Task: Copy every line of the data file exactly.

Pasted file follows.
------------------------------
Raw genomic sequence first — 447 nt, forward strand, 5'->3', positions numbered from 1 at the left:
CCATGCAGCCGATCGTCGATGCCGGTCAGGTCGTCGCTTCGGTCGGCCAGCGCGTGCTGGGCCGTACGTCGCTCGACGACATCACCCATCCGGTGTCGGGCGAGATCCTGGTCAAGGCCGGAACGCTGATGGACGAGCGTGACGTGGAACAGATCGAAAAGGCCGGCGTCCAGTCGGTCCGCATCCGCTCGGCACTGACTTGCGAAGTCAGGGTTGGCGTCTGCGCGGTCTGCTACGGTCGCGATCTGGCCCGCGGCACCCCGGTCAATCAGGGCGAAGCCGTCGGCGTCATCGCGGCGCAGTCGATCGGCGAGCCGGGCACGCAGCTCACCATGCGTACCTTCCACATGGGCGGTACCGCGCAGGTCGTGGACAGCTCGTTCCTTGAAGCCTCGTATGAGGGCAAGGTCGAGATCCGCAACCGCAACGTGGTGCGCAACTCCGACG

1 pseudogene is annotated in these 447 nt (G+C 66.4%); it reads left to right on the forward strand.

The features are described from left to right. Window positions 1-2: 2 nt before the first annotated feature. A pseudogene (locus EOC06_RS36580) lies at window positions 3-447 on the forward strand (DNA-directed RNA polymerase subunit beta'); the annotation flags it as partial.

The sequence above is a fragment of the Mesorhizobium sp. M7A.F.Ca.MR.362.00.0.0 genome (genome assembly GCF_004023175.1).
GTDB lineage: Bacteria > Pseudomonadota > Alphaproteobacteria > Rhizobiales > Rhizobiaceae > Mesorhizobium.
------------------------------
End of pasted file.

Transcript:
Raw genomic sequence first — 447 nt, forward strand, 5'->3', positions numbered from 1 at the left:
CCATGCAGCCGATCGTCGATGCCGGTCAGGTCGTCGCTTCGGTCGGCCAGCGCGTGCTGGGCCGTACGTCGCTCGACGACATCACCCATCCGGTGTCGGGCGAGATCCTGGTCAAGGCCGGAACGCTGATGGACGAGCGTGACGTGGAACAGATCGAAAAGGCCGGCGTCCAGTCGGTCCGCATCCGCTCGGCACTGACTTGCGAAGTCAGGGTTGGCGTCTGCGCGGTCTGCTACGGTCGCGATCTGGCCCGCGGCACCCCGGTCAATCAGGGCGAAGCCGTCGGCGTCATCGCGGCGCAGTCGATCGGCGAGCCGGGCACGCAGCTCACCATGCGTACCTTCCACATGGGCGGTACCGCGCAGGTCGTGGACAGCTCGTTCCTTGAAGCCTCGTATGAGGGCAAGGTCGAGATCCGCAACCGCAACGTGGTGCGCAACTCCGACG

1 pseudogene is annotated in these 447 nt (G+C 66.4%); it reads left to right on the forward strand.

The features are described from left to right. Window positions 1-2: 2 nt before the first annotated feature. A pseudogene (locus EOC06_RS36580) lies at window positions 3-447 on the forward strand (DNA-directed RNA polymerase subunit beta'); the annotation flags it as partial.

The sequence above is a fragment of the Mesorhizobium sp. M7A.F.Ca.MR.362.00.0.0 genome (genome assembly GCF_004023175.1).
GTDB lineage: Bacteria > Pseudomonadota > Alphaproteobacteria > Rhizobiales > Rhizobiaceae > Mesorhizobium.